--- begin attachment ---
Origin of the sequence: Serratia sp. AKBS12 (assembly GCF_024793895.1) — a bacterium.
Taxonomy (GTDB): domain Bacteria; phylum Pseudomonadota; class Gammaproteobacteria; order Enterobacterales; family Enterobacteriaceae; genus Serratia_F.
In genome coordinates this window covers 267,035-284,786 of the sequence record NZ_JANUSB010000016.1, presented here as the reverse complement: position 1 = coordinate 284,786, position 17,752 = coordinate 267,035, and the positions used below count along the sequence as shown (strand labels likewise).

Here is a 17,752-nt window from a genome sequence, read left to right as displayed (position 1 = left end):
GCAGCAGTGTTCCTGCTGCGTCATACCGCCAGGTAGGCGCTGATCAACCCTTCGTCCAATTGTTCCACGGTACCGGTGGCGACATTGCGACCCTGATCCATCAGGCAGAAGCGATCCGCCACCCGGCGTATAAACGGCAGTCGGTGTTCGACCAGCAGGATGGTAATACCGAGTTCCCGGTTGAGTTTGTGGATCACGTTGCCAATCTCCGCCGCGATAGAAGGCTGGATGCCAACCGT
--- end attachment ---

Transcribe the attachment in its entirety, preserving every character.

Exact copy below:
Origin of the sequence: Serratia sp. AKBS12 (assembly GCF_024793895.1) — a bacterium.
Taxonomy (GTDB): domain Bacteria; phylum Pseudomonadota; class Gammaproteobacteria; order Enterobacterales; family Enterobacteriaceae; genus Serratia_F.
In genome coordinates this window covers 267,035-284,786 of the sequence record NZ_JANUSB010000016.1, presented here as the reverse complement: position 1 = coordinate 284,786, position 17,752 = coordinate 267,035, and the positions used below count along the sequence as shown (strand labels likewise).

Here is a 17,752-nt window from a genome sequence, read left to right as displayed (position 1 = left end):
GCAGCAGTGTTCCTGCTGCGTCATACCGCCAGGTAGGCGCTGATCAACCCTTCGTCCAATTGTTCCACGGTACCGGTGGCGACATTGCGACCCTGATCCATCAGGCAGAAGCGATCCGCCACCCGGCGTATAAACGGCAGTCGGTGTTCGACCAGCAGGATGGTAATACCGAGTTCCCGGTTGAGTTTGTGGATCACGTTGCCAATCTCCGCCGCGATAGAAGGCTGGATGCCAACCGT